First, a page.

Celebrities who “fan the flames” of conspiracy theories linking the deployment of 5G masts to the coronavirus epidemic are endangering public health, warned a leading scientist.
Technology conspiracy theories have spread on Facebook for many months, but are now linked to coronavirus epidemic.
A 5G mast in the Sparkhill area of Birmingham was set on fire suspicion of arson, pdisappointing concerns that the conspirators have started to get violent.
Celebrities, including Britain’s Got Talent judge Amanda Holden and Cheers actor Woody Harrelson, have been among those who have amplified these conspiracy theories in recent days despite scientists’ rejection of the claims.
Dr. Michael Head, a senior global health researcher at the University of Southampton, described conspiracy theorists as “a danger to public health who has already read a Facebook page”.
“Here we also see similar groups of people wanting to show their ignorance on a subject where they have no useful expertise, and no desire to post useful public health messages.
“Celebrities fanning the flames of these conspiracy theorists should be ashamed of themselves,” added Dr. Head.
Holden tweeted a link to a petition linking symptoms of coronavirus to 5G masts, while Harrelson shared a link on Instagram to an article promoting the conspiracy theory. Her tweet and petition have since been withdrawn.
Reality star Calum Best and blue singer Lee Ryan have expressed support for the conspiracy theory, although Ryan has urged Instagram followers not to attack 5G towers.
In the caption of a picture of a burning phone mast, Ryan wrote, “Guys, I have to say this !!! Don’t start burning 5g rounds !!!!!!!! This is not the way to object. “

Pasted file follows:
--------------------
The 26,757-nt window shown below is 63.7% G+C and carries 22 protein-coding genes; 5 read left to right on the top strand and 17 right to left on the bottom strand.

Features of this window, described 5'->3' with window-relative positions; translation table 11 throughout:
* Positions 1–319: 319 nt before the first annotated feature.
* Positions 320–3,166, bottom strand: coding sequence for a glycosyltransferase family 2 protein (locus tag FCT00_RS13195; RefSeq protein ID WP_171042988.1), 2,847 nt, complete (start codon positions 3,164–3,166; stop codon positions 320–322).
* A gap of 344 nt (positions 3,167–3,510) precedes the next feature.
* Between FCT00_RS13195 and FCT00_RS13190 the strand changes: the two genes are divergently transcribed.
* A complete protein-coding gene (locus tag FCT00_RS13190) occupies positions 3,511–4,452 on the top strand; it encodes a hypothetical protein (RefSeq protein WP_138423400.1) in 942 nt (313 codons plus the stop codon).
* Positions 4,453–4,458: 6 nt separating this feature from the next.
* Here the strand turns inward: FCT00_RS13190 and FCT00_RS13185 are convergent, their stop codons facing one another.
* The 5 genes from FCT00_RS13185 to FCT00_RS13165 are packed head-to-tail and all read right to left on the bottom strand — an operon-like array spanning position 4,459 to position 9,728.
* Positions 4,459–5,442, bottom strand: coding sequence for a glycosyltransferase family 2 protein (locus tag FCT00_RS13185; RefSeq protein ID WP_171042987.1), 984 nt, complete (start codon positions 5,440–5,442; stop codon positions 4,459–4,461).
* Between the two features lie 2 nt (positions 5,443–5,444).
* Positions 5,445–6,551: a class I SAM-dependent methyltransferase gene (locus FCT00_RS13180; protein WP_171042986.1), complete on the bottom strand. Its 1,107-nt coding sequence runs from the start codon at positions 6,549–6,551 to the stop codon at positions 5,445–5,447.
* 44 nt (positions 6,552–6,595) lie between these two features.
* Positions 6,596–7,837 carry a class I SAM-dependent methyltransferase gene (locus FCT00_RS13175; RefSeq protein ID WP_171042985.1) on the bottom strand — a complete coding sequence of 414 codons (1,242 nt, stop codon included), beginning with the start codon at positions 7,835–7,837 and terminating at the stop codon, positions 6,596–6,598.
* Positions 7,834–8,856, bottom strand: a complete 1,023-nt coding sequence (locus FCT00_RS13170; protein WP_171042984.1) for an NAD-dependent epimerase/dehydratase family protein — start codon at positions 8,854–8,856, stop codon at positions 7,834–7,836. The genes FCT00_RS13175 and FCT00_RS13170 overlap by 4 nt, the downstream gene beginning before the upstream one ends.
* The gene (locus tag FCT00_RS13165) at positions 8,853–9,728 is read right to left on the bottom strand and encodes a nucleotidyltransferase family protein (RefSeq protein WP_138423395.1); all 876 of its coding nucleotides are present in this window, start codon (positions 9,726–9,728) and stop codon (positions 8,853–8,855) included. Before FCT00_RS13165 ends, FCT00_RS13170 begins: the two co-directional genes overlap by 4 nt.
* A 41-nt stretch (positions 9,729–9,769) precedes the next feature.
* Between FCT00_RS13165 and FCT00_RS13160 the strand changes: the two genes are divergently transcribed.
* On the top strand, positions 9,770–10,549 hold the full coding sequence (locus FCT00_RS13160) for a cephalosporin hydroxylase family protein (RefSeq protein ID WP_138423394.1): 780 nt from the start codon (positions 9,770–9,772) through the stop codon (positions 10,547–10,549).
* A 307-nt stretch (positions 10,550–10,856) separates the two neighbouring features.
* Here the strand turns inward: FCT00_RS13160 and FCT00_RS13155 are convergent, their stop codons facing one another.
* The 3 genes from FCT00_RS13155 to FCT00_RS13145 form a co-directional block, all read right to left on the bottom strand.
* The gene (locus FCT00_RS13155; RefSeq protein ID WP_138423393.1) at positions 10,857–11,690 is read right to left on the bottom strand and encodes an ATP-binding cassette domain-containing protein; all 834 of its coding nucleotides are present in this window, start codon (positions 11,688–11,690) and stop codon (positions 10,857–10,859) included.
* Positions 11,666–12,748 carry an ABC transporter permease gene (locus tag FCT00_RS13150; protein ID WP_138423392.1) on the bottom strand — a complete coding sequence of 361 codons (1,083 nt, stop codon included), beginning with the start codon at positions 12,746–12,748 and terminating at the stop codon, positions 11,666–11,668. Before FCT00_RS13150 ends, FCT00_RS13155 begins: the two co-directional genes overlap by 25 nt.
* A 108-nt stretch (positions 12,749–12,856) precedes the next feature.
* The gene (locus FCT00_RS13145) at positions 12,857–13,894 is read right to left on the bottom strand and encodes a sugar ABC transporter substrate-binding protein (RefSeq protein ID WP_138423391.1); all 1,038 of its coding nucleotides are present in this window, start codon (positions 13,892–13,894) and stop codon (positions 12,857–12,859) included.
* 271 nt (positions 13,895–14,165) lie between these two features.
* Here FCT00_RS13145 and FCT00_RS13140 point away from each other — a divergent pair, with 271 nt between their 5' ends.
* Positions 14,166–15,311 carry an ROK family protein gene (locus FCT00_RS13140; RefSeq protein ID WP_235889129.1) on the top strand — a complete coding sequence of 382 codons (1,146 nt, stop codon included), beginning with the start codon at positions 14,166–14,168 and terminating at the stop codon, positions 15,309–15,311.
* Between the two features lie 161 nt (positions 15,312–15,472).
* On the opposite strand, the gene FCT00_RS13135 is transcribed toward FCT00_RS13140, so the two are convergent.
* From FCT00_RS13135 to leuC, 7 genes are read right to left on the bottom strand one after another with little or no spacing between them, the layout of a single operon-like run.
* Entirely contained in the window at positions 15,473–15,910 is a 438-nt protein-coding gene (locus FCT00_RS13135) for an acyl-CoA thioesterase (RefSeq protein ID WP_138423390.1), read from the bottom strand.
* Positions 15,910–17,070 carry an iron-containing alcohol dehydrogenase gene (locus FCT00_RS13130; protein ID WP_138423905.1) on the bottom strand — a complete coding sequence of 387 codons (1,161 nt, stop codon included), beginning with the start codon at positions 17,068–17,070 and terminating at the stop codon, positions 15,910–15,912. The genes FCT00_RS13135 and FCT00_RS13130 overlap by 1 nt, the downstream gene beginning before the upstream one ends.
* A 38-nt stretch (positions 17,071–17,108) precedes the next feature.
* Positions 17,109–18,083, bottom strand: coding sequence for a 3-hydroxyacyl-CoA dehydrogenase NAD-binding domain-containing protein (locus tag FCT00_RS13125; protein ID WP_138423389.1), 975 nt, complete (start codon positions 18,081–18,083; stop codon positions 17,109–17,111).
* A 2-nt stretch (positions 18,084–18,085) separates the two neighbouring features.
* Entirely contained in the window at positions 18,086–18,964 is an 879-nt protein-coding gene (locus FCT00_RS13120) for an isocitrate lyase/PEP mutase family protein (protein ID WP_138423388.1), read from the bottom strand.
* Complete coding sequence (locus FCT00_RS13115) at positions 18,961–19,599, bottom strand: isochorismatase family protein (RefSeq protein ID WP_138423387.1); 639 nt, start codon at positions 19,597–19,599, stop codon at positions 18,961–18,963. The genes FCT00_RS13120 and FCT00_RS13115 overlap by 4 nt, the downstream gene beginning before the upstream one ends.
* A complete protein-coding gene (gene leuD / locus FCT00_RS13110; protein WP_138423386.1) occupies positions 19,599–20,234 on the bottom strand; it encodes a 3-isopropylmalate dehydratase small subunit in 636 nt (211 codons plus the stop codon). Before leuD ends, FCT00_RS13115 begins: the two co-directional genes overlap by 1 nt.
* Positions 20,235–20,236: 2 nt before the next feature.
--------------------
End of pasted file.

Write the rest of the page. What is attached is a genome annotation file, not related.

Mobile UK, the trade agency representing the network providers, said that key workers had been ill-treated and that the infrastructure had been threatened as a result of the complaints.
Professor Adam Finn, professor of pediatrics at the University of Bristol, said: “The internet connections that these networks provide to us are one of the most important tools we use to coordinate our response to the epidemic and efforts of research to overcome it. . “
Brendan Wren, professor of microbial pathogenesis at the London School of Hygiene & Tropical Medicine, said a connection between telephone poles and the virus would be “both physical and biological impossibility.”
A spokesperson for the Department of Digital, Culture, Media and Sports said, “These are baseless theories, there is absolutely no credible evidence of a link between 5G and the coronavirus.
“Threats or violence against a key worker or damage to mobile phone masts will not be tolerated,” they added.
Several videos claiming to show 5G Tours on fire were posted on a Facebook page created on Thursday and deleted on Friday by the platform.
Facebook said the banned page was removed for violating its policies because it could potentially harm the real world.
However, one user said that he reported the page to moderators early on for encouraging violence, only to receive a response that it was not considered contrary to Facebook community standards.